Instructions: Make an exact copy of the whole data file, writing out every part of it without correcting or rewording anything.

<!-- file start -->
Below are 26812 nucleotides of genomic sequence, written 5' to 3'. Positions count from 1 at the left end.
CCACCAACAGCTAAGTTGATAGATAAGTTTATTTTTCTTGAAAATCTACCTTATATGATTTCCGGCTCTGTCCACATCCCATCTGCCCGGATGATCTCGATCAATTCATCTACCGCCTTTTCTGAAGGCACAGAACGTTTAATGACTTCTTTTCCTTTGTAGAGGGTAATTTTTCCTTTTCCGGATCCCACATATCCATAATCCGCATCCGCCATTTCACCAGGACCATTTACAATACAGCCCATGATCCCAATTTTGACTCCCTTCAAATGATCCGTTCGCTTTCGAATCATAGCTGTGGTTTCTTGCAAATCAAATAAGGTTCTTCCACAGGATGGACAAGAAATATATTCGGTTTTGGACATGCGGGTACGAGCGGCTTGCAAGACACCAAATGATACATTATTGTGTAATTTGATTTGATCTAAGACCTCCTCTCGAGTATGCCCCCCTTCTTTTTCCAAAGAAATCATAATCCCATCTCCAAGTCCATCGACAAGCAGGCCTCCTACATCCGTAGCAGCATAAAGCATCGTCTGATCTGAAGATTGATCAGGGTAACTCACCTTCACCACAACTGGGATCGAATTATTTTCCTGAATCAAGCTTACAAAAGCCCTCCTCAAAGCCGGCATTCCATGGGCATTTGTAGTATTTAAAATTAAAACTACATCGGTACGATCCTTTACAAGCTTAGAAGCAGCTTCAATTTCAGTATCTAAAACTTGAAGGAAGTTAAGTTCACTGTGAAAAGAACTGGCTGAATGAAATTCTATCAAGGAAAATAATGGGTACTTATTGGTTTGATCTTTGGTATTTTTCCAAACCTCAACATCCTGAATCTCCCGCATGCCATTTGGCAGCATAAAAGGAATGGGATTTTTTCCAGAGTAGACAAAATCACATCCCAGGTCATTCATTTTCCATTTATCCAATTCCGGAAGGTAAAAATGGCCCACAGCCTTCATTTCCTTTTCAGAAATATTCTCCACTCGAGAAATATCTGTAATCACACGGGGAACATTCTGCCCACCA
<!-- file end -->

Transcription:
Below are 26812 nucleotides of genomic sequence, written 5' to 3'. Positions count from 1 at the left end.
CCACCAACAGCTAAGTTGATAGATAAGTTTATTTTTCTTGAAAATCTACCTTATATGATTTCCGGCTCTGTCCACATCCCATCTGCCCGGATGATCTCGATCAATTCATCTACCGCCTTTTCTGAAGGCACAGAACGTTTAATGACTTCTTTTCCTTTGTAGAGGGTAATTTTTCCTTTTCCGGATCCCACATATCCATAATCCGCATCCGCCATTTCACCAGGACCATTTACAATACAGCCCATGATCCCAATTTTGACTCCCTTCAAATGATCCGTTCGCTTTCGAATCATAGCTGTGGTTTCTTGCAAATCAAATAAGGTTCTTCCACAGGATGGACAAGAAATATATTCGGTTTTGGACATGCGGGTACGAGCGGCTTGCAAGACACCAAATGATACATTATTGTGTAATTTGATTTGATCTAAGACCTCCTCTCGAGTATGCCCCCCTTCTTTTTCCAAAGAAATCATAATCCCATCTCCAAGTCCATCGACAAGCAGGCCTCCTACATCCGTAGCAGCATAAAGCATCGTCTGATCTGAAGATTGATCAGGGTAACTCACCTTCACCACAACTGGGATCGAATTATTTTCCTGAATCAAGCTTACAAAAGCCCTCCTCAAAGCCGGCATTCCATGGGCATTTGTAGTATTTAAAATTAAAACTACATCGGTACGATCCTTTACAAGCTTAGAAGCAGCTTCAATTTCAGTATCTAAAACTTGAAGGAAGTTAAGTTCACTGTGAAAAGAACTGGCTGAATGAAATTCTATCAAGGAAAATAATGGGTACTTATTGGTTTGATCTTTGGTATTTTTCCAAACCTCAACATCCTGAATCTCCCGCATGCCATTTGGCAGCATAAAAGGAATGGGATTTTTTCCAGAGTAGACAAAATCACATCCCAGGTCATTCATTTTCCATTTATCCAATTCCGGAAGGTAAAAATGGCCCACAGCCTTCATTTCCTTTTCAGAAATATTCTCCACTCGAGAAATATCTGTAATCACACGGGGAACATTCTGCCCACCA